nut butter rhapsody
on food, memory, and ghost stories (kind of)
i’ve been feeling quite fond of my cache of nut butters lately, both pantry-placed and memory-moored.
i’m not usually one to remember dreams, but a few weeks ago i woke up with a simple fall breakfast at the forefront of my mind. my boyfriend and i were about to embark on an early morning bike ride — one of many we’ve taken around the city — and hadn’t yet fallen into our breakfast speed-run of stove-simmered oats when we just needed to get out the door.
we ambled over to a shabby café not because it was Yelp-starred, but because it was close to both a bike-share station and a grassy parkway that could serve as the site of a quick nosh. my morning appetite is best sated by something light, often vegan, so i ordered a sesame bagel, sliced, toasted (lol sorry new yorkers!), and slathered with peanut butter. the peanut butter was probably store-bought skippy (no shade, but nothing special), but where melty-sheeny nut butter met crisp-warm bagel met foggy-chilly day i experienced the utter joy of finding quintessence in the quotidian.
i’ve also been reminiscing about another nut butter memory, this one from my moving day. i had diligently cleared out my old place’s freezer and fridge — stocked by three roommates pre-pandemic but only consumed by the two who stayed in town — and was left with a pittance of unpacked ingredients including frozen paratha, salted almond butter, and dukkah. i pan-fried the paratha, spooned on some almond butter, dusted it with dukkah, and rolled it all up. i bagged it for the next day’s mid-move lunch, expecting to find it much worse than the trademarked fruits-by-the-foot of my childhood.
i was proven wrong when i sat down on the bay-window bench of my barren new apartment and pulled out my sack lunch. what a double-buttered delight! dukkah’s crunch wasn’t as noticeable as its slight bitterness, which cut the rich one-notedness of the animal and plant fats with its alimentary vibrato (i’ll see myself out). relishing in that false fruit roll-up as i awaited a truck full of my worldly possessions helped me take the time to savor the momentousness of my first solo move.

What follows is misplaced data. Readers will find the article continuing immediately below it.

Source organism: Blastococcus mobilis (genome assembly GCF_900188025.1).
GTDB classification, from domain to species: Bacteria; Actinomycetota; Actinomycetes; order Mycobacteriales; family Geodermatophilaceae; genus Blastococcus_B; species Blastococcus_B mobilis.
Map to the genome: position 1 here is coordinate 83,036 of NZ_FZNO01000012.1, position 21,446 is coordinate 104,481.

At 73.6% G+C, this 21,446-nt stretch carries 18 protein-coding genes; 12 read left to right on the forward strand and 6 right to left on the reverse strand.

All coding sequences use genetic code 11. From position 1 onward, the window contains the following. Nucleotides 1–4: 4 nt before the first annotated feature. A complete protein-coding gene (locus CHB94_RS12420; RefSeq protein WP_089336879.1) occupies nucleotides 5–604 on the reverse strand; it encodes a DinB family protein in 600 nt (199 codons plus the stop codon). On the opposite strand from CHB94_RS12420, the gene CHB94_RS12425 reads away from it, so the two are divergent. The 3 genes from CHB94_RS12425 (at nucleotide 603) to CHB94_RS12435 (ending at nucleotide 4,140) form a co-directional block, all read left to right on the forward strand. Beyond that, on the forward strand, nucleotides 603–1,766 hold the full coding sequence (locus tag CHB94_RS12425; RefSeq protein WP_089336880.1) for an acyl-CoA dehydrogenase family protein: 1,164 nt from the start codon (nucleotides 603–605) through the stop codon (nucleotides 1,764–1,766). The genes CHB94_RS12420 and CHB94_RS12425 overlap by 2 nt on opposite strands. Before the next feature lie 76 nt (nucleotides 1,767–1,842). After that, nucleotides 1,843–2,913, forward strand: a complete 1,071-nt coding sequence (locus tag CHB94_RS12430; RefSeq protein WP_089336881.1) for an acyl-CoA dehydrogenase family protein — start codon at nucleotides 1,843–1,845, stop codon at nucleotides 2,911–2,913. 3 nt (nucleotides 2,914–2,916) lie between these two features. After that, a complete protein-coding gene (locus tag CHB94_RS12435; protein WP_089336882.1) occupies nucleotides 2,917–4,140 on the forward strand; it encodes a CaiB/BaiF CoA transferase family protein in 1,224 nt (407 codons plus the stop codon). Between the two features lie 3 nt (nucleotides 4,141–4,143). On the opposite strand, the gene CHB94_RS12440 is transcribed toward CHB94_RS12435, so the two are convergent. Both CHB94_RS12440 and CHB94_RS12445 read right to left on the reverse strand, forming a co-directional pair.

what i like most about these memories lies in their surprise transcendence. nut butter is something i consume almost every day, so i feel taken aback when the mundane morphs into the marvelous. my brain seems programmed to notice when food (or anything else in my life) is amiss: i’ve let meals grow cold while ferrying various condiments, pepper grinders, and lemon halves to the table to tweak them to perfection. i appreciate even the most ephemeral reprieve from this forever-moving-goalposts mentality.
the other fun(ny) thing about food memory is how it shapes my cravings and, thus, my cooking. the more sentimental i grow about certain ingredients, the more i want to make meals and meaning out of them in the present. food begets memory which, in turn, begets more food.
“There is so much more to eating than just eating. Eating is picking blackberries, or deciding to pick blackberries next week, or remembering blackberries you picked fifteen years ago.”
the ghosts of foods past, present, and future haunt me in an experience that we collectively call “eating.” sometimes they overwhelm me and i plan a daunting amount of future meals, most of which i’ll never make; sink hours into needless culinary complexity; and spend too much money at my local grocery stores. i struggle to draw the line between inspiration and impulse, which can unmoor me from my current needs. while i’m grateful to have these ghosts bouncing around my brain, wrangling them into enjoyable cooking in the here and now can be a challenge!
i’ll close out this post by spotlighting a few front-of-mind nut butter ghosts:
- a slice of crusty bread dolloped with plenty of salted almond butter and a little leftover sambal oelek, rice vinegar, and honey “jam”
- bok choy dressed in the ~triple-sesame threat~ of tahini, toasted sesame oil, and black sesame seeds
- a fork-whisked, small-batch spread of sunflower butter, dijon mustard, lemon juice, and parsley inspired by a recipe in food blogger michał korkosz’s fresh from poland: new vegetarian cooking from the old country
- peanut-butter rice krispies drenched in melted chocolate, faithful in concept to the snack-dessert of my midwestern childhood but with a darker chocolate that better (and bitterly) delights an older me
- dropping a spoonful of nut butter into a pot of nearly-cooked oats only to have it separate and (sp)oil my breakfast
- a misguided college-dorm concoction of noodles in peanut sauce that presumed noodles and peanut butter to be the only necessary ingredients
- taking middle-school french because the teacher regularly brought in fresh baguettes and jars of nutella, the gateway drugs to my eventual vantage-level fluency and general linguistic nerdiness
- might one of my nut butters suit a breakfast congee?
- should i try out a tahini-based vegan chocolate chip cookie recipe that i saw on instagram?
- where might i buy chestnut butter? should i make it instead?